Aspiring novelists are often advised to write about ‘what they know’ or ‘what they want to read’. I write mainly to explore things which I feel strongly about or am interested in. My debut novel, Turn a Blind Eye, is the first in a new police procedural series set in East London. The characters and plot were inspired by the people who live there and the place. In other words: psycho-geography.

Turn a Blind Eye

Turn a Blind Eye

In 2002, I took up a teaching post at a school in Stepney and moved to East Ham shortly after that. Many of my students and colleagues were Bangladeshi, Somali, Pakistani and Afro-Caribbean. While aspects of their lives mirrored my own, I saw that some cultural norms and challenges did not. I realised that if I wanted to relate to my students, neighbours and colleagues to the best of my ability, I needed to get to know them and understand their lives and cultures. It was this experience which inspired the characters and story in my novel. In addition, I was teaching A-level Psychology and the curriculum included a module on cultural differences in relationships. I listened in class, form time and PSHE to how my students viewed the role of love and choice, and how they felt that many people in the West look down on arranged marriages. It might sound dramatic to say that this was life-changing for me, but it was. It really bothered me. So did my observation that the learning of some of my students was sometimes hindered by factors at home, language barriers and prejudice.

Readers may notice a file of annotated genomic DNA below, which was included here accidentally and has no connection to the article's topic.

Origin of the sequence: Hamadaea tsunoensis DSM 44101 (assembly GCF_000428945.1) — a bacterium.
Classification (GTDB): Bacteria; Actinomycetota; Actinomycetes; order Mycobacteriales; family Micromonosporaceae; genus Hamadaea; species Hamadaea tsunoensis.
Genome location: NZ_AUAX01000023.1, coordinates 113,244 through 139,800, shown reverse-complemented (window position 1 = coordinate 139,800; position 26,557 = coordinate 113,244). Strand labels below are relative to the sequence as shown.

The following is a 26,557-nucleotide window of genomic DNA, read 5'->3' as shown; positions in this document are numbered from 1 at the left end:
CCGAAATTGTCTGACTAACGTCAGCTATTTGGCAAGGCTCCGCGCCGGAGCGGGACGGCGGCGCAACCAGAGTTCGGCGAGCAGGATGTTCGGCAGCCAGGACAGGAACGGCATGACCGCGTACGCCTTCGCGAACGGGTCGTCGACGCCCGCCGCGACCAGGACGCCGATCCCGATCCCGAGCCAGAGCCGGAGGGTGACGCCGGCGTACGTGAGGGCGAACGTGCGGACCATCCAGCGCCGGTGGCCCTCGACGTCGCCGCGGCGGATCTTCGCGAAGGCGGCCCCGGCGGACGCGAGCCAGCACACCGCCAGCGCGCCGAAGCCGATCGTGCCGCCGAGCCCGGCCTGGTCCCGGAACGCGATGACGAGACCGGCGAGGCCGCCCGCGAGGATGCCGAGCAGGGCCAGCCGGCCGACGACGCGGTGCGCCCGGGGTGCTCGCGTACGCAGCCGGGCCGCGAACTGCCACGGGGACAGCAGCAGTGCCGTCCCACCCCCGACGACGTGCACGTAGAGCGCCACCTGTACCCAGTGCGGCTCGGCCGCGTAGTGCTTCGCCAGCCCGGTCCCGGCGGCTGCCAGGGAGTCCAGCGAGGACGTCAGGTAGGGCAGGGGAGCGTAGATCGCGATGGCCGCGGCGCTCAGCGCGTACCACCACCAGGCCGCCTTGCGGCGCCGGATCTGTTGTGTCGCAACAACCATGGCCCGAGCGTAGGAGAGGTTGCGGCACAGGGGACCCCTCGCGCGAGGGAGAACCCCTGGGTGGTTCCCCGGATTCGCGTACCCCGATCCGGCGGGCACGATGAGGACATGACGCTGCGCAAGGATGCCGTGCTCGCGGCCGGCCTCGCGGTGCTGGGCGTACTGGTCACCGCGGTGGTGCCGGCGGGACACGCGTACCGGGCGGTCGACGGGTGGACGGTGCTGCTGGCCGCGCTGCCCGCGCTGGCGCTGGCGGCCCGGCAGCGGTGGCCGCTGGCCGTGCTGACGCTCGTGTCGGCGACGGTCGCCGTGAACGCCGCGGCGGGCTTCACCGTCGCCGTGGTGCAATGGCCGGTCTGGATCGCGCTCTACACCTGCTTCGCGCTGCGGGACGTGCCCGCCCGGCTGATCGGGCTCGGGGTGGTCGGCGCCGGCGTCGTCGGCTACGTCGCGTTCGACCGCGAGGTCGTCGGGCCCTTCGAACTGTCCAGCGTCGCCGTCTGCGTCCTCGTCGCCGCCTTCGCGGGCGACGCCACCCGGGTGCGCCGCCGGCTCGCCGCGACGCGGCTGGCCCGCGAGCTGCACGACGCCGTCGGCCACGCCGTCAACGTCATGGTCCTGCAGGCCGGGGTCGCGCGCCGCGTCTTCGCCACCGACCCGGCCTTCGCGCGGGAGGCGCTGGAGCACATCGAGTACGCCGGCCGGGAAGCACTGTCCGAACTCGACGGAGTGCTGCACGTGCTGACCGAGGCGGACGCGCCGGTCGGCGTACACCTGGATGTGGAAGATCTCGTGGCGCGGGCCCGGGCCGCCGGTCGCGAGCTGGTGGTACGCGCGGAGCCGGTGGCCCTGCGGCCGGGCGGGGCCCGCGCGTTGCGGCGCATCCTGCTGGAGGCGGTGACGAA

Working in Stepney during this time, I also became fascinated by the history of Tower Hamlets. The docks have been linked with immigration and trade for centuries, and many changes have been cyclical. In Brick Lane, for example, numerous communities have settled and moved on: the Flemish, the Protestant Huguenots, the Jews and Bangladeshis, to name but a few. In my novel, I chose to make my protagonist a female Bangladeshi. Maya Rahman came to the UK with her family as a four-year-old in 1982. She’s now a detective inspector in the Met, a high-ranking officer. This gives me the chance to explore the challenges she faces in her job and community: racism, sexism and mixed feelings about her education and cultural identity. But it’s her background, her compassion and determination, which help Maya to solve the crimes she’s investigating.

I can’t say too much without spoiling the plot but I also wanted to explore how some minority ethnic youngsters feel about the world, so I deliberately included a Psychology teacher as a character and used some classroom scenes. In the book, Steve is a new teacher at the school. He discovers the first murder. It’s an intense experience for him because he is teaching about cultural differences (like I was) and his pupils are asking about the deaths. Just as plots in Scandi-Noir often stem from society and the landscape, I’ve used the East London setting to inspire the story in Turn a Blind Eye. I’ve altered events from real life, fictionalised them and incorporated the puzzle element that you’d expect from traditional crime fiction. So, the key questions in the book are who the killer is, why the killer is linking the murders with Buddhist precepts, and a more philosophical question about whether all cultural differences are reconcilable.

The book opens with Maya back in Sylhet for the first time in thirty years for her brother’s funeral. As soon as she arrives home in Mile End, she’s plunged into a high-profile murder investigation when the headteacher of her old secondary school is found strangled. Beside the body is a message, saying ‘I shall abstain from taking the ungiven’. What I’m hoping is that the book gives readers a compelling mystery along with a glimpse of what it’s like to live in that part of East London.